How a Pedigree Chart Works
A pedigree, also known as a family tree, keeps track of prodigies of a family from two or more generations. This type of diagram is very useful for geneticists to examine families that have prodigies that are disease carriers or affected by the disease. Using the pedigree chart, geneticists can determine if the disease is dominant or recessive depending on the number of prodigies or parents that are carriers or affected. Researchers would then attempt to determine the genotypes of the parents and prodigies, which takes time because they would have to determine if the prodigies were heterozygous recessive, autosomal dominant/recessive, sex-linked recessive, or homozygous dominant/recessive. In addition, pedigrees can reveal how rare a disorder is. In a pedigree chart, geneticists use symbols to represent prodigies.
In pedigrees, a square represents a male and a circle represents a female. A line that connects a square and a circle represents mating, in other words, married couples. A line that branches away from the line connecting the parents represents parents with children in which the prodigies are drawn by order of birth. If two lines are drawn to two prodigies and forms a triangle in which a line connects both prodigies, then the children are identical twins, or monozygotic. If two lines are drawn to two prodigies but does not have a line connecting both prodigies, then the children are fraternal twins, or dizygotic. A circle or square that is completely darkened represents an affected prodigy. A circle or square that is half-black is a heterozygote for an autosomal recessive disorder. A circle with a dot in the middle represents a sex-linked recessive carrier. A slash on a circle or square represents a deceased prodigy. An arrow pointing to a circle or square signifies a propositus, or a prodigy of interest to the geneticist. If two lines connect to a circle and a square, then the marriage is consanguineous, meaning same blood.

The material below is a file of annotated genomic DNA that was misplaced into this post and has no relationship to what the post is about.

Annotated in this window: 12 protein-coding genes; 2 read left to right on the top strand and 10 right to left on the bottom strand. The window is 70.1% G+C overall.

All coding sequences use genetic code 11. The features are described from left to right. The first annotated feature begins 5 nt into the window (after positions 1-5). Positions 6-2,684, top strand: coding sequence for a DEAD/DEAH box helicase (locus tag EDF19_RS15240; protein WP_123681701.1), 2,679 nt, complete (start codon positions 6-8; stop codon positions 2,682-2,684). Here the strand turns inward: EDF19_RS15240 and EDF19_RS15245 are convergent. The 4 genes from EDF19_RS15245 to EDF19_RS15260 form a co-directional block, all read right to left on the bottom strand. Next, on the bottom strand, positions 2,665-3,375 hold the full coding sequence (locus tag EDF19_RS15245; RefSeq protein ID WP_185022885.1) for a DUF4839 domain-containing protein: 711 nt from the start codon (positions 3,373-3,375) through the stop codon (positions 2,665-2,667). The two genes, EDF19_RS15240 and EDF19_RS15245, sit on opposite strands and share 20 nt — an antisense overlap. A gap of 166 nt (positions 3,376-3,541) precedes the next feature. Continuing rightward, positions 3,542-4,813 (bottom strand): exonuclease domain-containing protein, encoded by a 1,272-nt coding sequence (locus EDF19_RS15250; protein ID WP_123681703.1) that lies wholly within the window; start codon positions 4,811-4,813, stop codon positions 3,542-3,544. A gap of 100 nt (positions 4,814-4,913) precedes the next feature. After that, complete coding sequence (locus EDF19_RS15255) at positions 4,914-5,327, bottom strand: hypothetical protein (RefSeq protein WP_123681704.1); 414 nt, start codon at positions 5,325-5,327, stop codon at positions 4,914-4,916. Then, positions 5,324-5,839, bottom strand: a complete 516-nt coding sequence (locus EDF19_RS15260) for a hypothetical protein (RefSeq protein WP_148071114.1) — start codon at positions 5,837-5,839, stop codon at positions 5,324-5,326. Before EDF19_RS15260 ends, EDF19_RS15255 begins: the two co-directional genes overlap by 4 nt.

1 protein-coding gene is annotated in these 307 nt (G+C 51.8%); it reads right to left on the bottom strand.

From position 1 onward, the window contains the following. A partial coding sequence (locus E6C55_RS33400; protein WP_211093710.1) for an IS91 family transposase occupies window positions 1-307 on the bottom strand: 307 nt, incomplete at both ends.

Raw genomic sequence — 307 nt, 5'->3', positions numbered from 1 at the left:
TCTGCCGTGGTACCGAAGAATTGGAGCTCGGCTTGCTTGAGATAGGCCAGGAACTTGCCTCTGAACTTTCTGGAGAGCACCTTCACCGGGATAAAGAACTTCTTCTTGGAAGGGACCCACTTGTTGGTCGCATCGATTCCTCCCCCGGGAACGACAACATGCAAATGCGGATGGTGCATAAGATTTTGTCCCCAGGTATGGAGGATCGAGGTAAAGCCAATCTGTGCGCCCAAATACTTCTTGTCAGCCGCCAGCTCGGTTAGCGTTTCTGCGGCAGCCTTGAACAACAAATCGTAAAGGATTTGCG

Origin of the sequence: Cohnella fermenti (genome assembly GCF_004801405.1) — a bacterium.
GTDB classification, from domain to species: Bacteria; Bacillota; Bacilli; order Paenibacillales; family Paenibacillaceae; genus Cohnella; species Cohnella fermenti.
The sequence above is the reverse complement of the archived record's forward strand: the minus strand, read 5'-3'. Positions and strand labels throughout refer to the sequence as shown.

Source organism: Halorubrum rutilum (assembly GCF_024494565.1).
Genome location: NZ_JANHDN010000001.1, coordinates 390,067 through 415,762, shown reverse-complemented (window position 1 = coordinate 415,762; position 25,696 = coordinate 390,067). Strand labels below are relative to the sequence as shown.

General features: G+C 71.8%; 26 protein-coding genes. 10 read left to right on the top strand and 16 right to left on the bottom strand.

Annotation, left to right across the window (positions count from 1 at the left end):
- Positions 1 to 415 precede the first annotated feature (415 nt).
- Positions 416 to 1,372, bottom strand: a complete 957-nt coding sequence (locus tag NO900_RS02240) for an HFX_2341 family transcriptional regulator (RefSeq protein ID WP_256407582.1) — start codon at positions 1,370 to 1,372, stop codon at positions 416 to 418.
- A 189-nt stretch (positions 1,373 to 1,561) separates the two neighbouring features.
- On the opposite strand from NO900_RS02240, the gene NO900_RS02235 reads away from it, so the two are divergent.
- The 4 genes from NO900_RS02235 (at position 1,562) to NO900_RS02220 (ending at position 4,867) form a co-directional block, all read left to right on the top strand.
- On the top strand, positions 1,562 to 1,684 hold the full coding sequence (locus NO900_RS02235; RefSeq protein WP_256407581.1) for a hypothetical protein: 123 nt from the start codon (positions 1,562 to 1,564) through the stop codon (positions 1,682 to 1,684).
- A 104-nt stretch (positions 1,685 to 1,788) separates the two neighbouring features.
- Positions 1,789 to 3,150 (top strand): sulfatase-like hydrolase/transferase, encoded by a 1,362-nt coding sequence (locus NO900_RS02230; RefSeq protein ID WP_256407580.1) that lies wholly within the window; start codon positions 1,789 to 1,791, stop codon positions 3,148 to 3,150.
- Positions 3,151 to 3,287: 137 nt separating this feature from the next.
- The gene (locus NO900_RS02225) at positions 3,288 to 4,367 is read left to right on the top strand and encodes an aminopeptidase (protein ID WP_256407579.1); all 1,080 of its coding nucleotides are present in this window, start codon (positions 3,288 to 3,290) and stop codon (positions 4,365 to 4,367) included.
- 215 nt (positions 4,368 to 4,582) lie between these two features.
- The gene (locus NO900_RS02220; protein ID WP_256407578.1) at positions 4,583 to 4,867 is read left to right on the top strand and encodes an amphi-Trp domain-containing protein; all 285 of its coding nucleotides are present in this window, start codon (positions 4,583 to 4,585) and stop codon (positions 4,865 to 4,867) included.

Geneticists would take consideration of a family’s generations when they compose a pedigree chart. From there, they can examine the disease for hybrid crosses by previous generations based on the pedigree. For example, geneticists can use Punnett squares to determine a cross, such as a monohybrid cross. Diseases can be sex-linked or autosomal, which researchers have to interpret by looking at the pedigree. With these pedigrees, geneticists hope that they can provide help to future families that are carriers or affected by a disorder.